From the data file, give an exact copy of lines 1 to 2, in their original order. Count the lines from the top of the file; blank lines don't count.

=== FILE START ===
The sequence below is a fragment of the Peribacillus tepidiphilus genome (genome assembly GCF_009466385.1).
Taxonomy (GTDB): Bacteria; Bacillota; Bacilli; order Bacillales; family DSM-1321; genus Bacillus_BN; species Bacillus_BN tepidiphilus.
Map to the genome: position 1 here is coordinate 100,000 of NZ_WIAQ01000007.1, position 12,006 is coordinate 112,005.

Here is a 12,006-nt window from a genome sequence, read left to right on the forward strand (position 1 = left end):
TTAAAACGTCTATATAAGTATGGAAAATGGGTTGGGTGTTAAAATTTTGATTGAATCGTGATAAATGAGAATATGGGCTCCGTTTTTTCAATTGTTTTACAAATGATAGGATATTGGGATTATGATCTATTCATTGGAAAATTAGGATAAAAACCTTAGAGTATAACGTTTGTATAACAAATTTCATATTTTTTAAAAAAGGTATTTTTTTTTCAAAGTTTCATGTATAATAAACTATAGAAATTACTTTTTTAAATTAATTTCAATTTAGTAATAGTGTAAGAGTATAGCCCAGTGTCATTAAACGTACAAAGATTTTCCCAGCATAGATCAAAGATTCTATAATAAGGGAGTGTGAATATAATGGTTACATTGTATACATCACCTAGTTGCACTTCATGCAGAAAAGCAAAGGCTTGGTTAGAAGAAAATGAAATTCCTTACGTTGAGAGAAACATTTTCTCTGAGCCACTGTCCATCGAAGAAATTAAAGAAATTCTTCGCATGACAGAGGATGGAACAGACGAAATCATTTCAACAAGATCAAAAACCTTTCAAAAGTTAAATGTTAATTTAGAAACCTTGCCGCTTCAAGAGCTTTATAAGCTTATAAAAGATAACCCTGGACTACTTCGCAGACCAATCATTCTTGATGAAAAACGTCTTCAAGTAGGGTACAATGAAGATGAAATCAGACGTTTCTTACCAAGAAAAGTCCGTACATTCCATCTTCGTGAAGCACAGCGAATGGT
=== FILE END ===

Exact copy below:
The sequence below is a fragment of the Peribacillus tepidiphilus genome (genome assembly GCF_009466385.1).
Taxonomy (GTDB): Bacteria; Bacillota; Bacilli; order Bacillales; family DSM-1321; genus Bacillus_BN; species Bacillus_BN tepidiphilus.